A tongue-in-cheek but also painfully earnest look at pop culture and anything else that deserves to be ridiculed while at the same time regarded with the utmost respect. It is written by Matt Marrone and emailed to Stu Horvath, who adds any typos or factual errors that might appear within.
I must have repeated this story – not a sensational story but a story that can only happen to you once and never again – a hundred times on message boards and chat rooms and at fan meet-ups, when I had time for such things.
It was a September afternoon in 1994 and I was driving my shit brown Monte Carlo to the mall. The day at school had been a blur. All that mattered to me – a 16-year-old kid madly in love with a rock and roll band – was that Monster was out. The album’s first single, “What’s the Frequency, Kenneth?” was the only song I’d heard from it, a song with a comma and a first name and then a question mark at the end that to me was more like an exclamation point. The video was all over MTV and it teased a reveal of Michael Stipe’s newly bald head as he gyrated in the frame from the neck down, and he, Mike Mills, Peter Buck and Bill Berry played in an empty warehouse to nothing but a projection of a photo of a suburban ranch house. It was the greatest most glorious song I thought I’d ever heard – really like nothing I’d ever heard – and when I finally pulled into the Media Play parking lot at the South Hills Mall in Poughkeepsie, New York, and walked into the store to buy the CD, I was rabid.
And then, to my increasing panic, I couldn’t find it.
This was before the Internet, and never could I have imagined that this band – my band, whose previous record was a quiet folk reflection on death – would put out an album whose cover was a blurry bear head floating on Halloween orange. But before I left the store in agony, I decided, in desperation, to take a closer look at that odd neon square of plastic over on the New Releases shelf. It couldn’t be the album, and even when I saw the name “R.E.M.” printed on it, I still couldn’t believe it. When I slid the CD into my car stereo a few minutes later and it started to play, it felt like a dream. It sounded exactly like it looked, messed up and loud and brash and glam, fuzzy with distortion and sex and fire. It was as wonderful as it was surprising. The left turn the band took – hardly a turn but a compete car-flip over a guard rail right off the side of a bridge – would forever be something I valued most in new music: the audacity to experiment, to reinvent, to break boundaries. I listened to nothing else for months.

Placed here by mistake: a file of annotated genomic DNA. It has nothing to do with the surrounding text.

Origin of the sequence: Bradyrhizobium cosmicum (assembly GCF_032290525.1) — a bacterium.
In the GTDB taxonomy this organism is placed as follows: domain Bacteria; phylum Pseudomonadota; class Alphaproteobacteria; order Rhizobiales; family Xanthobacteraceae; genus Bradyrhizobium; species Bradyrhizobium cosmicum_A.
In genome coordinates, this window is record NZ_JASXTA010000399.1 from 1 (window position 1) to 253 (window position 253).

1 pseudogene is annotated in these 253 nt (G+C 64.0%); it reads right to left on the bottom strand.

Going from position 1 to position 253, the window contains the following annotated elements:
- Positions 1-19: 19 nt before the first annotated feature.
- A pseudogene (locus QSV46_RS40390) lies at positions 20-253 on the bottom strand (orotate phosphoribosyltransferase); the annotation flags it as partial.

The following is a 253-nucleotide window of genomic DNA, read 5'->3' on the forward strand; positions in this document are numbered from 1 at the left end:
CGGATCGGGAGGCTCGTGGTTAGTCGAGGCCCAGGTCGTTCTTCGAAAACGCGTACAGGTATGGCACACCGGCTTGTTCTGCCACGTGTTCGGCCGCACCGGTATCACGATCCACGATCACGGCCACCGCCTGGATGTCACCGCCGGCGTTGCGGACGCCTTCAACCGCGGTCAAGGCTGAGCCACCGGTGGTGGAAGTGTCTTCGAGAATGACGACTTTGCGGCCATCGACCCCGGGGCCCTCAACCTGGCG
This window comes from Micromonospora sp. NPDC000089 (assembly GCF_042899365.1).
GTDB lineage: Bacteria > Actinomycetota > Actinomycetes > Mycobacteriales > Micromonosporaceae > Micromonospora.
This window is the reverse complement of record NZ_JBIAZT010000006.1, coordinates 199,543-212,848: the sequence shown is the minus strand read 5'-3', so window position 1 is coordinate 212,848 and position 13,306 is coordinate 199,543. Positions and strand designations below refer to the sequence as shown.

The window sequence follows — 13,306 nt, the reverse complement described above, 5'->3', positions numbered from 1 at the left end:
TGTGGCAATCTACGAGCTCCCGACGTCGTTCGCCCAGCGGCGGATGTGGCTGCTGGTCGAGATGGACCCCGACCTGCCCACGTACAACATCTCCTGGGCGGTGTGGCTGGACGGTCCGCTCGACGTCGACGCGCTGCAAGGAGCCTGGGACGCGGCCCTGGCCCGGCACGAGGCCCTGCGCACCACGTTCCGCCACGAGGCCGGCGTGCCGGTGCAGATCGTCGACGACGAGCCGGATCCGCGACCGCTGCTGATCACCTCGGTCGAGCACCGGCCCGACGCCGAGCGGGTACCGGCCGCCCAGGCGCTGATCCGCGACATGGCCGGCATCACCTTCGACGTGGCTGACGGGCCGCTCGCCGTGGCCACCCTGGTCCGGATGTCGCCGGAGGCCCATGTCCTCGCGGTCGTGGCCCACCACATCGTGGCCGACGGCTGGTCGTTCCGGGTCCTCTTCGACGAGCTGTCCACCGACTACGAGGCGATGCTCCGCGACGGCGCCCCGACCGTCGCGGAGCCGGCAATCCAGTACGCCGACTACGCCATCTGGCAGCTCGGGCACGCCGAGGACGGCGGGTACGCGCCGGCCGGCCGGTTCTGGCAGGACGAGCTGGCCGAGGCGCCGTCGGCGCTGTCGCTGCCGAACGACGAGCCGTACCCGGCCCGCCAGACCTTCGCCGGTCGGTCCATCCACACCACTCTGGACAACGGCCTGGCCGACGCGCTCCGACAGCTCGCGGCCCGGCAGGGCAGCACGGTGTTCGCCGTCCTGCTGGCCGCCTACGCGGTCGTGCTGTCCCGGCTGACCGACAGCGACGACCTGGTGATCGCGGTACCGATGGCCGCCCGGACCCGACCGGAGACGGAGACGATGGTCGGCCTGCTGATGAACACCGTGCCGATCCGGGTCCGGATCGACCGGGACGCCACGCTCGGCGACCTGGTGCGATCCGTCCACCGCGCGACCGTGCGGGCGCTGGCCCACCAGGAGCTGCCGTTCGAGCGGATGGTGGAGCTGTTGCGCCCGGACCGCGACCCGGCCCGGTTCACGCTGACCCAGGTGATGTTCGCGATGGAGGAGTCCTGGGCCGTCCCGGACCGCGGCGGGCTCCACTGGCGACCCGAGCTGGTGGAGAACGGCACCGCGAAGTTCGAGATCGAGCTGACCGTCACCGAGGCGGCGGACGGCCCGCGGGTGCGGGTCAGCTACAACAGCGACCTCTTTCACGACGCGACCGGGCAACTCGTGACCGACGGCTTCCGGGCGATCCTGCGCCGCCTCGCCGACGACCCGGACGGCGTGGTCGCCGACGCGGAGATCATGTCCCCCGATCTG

That September afternoon was 25 years ago. But every new record I’ve bought since has been an attempt to recreate it, to capture even a fraction of how it felt that day – to be 16 and buying my favorite record of all time.
Which brings me to 21st St. and Ditmars Blvd. I am outside in the mid-autumn chill, furiously tapping out this Unwinnable column on my phone as I walk around the block past midnight, listening to the 25th anniversary edition of Monster that arrived earlier in the mail, passing ghosts and skeletons and spiders and pumpkins on porches as it blasts right past my ears and directly into my brain. I’m listening not to the original record or even to the demos I’d waited months to hear but to Disc 3, an unexpected new remix. How objectively good or bad this remix is is totally irrelevant. To judge it that way – and many foolishly are – is to miss the point. This is a gift. An ancient artifact dug out of the sand and restored into something both familiar and strange. Scott Litt has taken bits and pieces from the original sessions, kicked up the vocals, grabbed alternate takes, removed stuff, added other parts that maybe were already there but I’d never noticed, pulled them into a messy, buzzy whole new experience and now – now, in 2019 – I am having that exact feeling of being 16 and buying my favorite record of all time and I never thought it would happen again but it’s happening again and oh my god this record is magic. I message an old friend and he uses words like alien and radical and I’ve listened through 1 1/2 times and I know I will never love a record more than Monster and also that after all this time I don’t even want to.
I’m 16 in the cold and 41 where it’s warm.
This reworked outro to “King of Comedy” is pure exhilaration. This version of “I Don’t Sleep I Dream” takes the same song I’ve loved for years and makes it even more obviously itself. My mind is tricked, and now I am shocked and shaking from the cold but I can’t stop listening, can’t stop typing, can’t let this old new feeling pass.
I see my house again as I make a final turn around the block. Inside, my kids are asleep. My wife too. My fingers are frozen. I’m 16 in the cold and 41 where it’s warm. I’m both at once. It’s time to go inside. I climb the front steps and think about pausing as I cross the threshold in some sort of poetic gesture, the music bright and loud in my ears, the house dark and quiet. Of course that’s silly and trite and on the nose, an idea I might have scribbled into a marble English class composition notebook in the fall of 1994 – lifetimes ago. Except now I’m that teenager again all of a sudden, and I know I won’t be anymore when I go back inside and turn off this glorious noise and head upstairs to bed, quiet not to wake the baby, so I open the door, take a deep breath, and goddamn it, I do it anyway.
Matt Marrone is a senior MLB editor at ESPN.com. He has been Unwinnable’s reigning Rookie of the Year since 2011. You can follow him on Twitter @thebigm.